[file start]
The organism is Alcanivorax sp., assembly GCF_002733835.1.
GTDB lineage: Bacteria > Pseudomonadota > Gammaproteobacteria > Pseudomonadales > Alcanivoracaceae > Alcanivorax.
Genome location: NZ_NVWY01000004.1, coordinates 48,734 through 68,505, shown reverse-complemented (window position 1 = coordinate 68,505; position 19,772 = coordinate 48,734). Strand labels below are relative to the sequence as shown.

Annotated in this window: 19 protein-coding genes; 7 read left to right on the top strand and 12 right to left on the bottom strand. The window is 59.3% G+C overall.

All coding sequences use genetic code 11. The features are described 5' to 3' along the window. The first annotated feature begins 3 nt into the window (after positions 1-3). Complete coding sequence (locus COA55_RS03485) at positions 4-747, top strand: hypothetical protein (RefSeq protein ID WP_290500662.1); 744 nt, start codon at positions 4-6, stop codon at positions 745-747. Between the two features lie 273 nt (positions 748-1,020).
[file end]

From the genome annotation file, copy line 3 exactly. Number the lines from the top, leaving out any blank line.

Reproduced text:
Genome location: NZ_NVWY01000004.1, coordinates 48,734 through 68,505, shown reverse-complemented (window position 1 = coordinate 68,505; position 19,772 = coordinate 48,734). Strand labels below are relative to the sequence as shown.